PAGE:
Anyway, here are my slides from Friday:

And if you’d like to read it as slides with notes, you can download this 80MB whopper PDF.

Some personal highlights for me were:

  • Meeting the Executive Director of Europeana, Jill Cousins. Always great to meet women leaders, and she’s been at at the helm since it started.
  • Hearing Jaap Kamp’s no bullshit stance on cultural data and the dominance of search as a (misplaced) mentality for exploration.
  • Seeing old mates like Andy Neale, Dan Cohen and Jon Voss. Nice to call them old mates, too.
  • Meeting Ben O’Steen who’s at British Library Labs, which I’d not heard of but plan to haunt. I particularly liked his cheap solution for providing massive data at hack meetings: a big hard drive, a fat wifi pipe and a router. I’m always a fan of people who make tiny flimsy bridges that are only supposed to last for a short time.
  • Sparring with Dominic Oldman about RDF. It’s not clear that it’ll be possible for me to use his work in a project I’m working on. We’ll hopefully meet in the next week or two to see what can be done.
  • Hearing from Tim Sherratt in Australia and enjoying his vibe about “discovery engineers” and the interesting, engaging work that happens at tiny scales versus the mythical mega project.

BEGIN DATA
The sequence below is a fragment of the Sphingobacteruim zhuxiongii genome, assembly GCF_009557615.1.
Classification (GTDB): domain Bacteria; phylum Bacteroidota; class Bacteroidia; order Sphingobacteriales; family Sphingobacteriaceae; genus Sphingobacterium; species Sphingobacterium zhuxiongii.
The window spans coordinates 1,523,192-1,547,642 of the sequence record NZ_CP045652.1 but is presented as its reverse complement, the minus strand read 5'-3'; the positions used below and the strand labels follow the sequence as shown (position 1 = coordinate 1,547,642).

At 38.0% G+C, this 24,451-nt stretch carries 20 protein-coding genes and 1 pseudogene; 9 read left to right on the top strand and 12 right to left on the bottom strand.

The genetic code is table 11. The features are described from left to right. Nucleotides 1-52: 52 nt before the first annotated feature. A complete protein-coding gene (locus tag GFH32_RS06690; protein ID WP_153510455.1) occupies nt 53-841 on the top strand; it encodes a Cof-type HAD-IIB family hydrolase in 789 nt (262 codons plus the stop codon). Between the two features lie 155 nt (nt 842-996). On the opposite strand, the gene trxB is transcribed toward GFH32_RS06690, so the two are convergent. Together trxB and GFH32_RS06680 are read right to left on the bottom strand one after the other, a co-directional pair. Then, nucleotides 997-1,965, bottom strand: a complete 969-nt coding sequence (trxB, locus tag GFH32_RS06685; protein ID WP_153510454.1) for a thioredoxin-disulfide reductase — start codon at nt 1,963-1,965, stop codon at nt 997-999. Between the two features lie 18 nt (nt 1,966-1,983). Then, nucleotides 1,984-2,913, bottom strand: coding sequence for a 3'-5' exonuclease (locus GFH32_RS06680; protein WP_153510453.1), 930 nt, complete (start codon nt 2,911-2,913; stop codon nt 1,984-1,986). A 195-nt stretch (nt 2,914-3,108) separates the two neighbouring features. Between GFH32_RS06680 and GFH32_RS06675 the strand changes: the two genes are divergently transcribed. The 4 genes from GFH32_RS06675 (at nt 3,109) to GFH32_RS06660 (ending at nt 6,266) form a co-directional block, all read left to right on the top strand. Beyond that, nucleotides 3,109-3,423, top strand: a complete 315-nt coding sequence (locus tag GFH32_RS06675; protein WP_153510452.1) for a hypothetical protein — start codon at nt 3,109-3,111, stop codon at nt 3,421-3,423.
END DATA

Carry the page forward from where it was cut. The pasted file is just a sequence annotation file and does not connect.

• Giggling at the frankly tone-deaf speaker from Google Research who had no idea who we were and made no attempt to learn. Hey, guy… if you’re going to give a speech, try not to say “I have no idea what it is that you do, but let me tell you about things I call…” Seriously, it’s rude and patronising.
  • Navigating Paris effortlessly thanks to Citymapper. Excellent.
  • The overall theme that huge is starting to feel inaccessible. Like having sex with The Hulk. Ahem.


The meeting was held at the Bibliothèque nationale de France, which proved to be an interestingly inaccessible building. Lots of us were disoriented inside, even after a day, doors were hidden with flat facades, push then pull to get through two doors, literally scale-mail walls, security turnstiles to enter the stacks… it was all there. An interesting counterpoint that I now wish I’d tried to incorporate into the talk, but, oh well.